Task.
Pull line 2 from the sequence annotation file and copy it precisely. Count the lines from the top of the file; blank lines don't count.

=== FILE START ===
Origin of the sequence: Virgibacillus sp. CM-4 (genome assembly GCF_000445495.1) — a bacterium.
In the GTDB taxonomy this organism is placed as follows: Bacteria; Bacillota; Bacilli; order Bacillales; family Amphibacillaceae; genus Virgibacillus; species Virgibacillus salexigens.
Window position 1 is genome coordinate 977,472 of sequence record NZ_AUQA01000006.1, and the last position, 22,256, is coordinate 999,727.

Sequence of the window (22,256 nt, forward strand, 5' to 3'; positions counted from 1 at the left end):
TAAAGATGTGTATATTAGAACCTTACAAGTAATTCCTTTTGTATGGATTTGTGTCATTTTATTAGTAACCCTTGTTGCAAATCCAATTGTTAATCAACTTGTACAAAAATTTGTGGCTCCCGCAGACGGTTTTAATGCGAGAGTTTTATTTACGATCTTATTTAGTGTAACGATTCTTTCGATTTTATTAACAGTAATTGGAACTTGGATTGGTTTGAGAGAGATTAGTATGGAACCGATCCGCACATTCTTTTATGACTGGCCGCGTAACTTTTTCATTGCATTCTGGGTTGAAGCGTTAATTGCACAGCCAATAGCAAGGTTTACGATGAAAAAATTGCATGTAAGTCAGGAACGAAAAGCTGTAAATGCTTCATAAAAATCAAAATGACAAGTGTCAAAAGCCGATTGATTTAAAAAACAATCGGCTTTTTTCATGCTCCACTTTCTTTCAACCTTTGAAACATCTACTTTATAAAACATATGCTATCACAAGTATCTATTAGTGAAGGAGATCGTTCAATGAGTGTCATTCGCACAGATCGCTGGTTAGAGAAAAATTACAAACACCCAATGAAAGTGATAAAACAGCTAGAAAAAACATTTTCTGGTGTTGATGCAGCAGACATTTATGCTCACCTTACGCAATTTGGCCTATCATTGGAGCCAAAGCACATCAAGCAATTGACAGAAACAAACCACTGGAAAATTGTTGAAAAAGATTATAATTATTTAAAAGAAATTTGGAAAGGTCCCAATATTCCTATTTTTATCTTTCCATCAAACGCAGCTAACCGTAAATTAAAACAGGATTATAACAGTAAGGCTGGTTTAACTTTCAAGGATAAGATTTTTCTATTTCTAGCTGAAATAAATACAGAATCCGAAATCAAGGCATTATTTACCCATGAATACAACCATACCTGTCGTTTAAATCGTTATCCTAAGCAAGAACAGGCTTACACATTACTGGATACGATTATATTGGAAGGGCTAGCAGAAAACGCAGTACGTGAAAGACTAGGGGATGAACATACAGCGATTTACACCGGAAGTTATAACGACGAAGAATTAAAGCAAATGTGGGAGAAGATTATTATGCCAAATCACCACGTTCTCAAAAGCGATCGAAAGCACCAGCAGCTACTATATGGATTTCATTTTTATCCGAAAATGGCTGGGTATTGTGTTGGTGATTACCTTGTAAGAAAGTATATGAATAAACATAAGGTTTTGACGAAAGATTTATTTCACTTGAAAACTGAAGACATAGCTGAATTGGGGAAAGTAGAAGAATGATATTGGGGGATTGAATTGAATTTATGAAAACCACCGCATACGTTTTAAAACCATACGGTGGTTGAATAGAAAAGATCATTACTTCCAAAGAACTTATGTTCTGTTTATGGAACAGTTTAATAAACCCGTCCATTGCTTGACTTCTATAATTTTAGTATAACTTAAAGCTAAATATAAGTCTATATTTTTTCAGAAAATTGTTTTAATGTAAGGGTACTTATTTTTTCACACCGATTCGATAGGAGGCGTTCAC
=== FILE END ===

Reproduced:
In the GTDB taxonomy this organism is placed as follows: Bacteria; Bacillota; Bacilli; order Bacillales; family Amphibacillaceae; genus Virgibacillus; species Virgibacillus salexigens.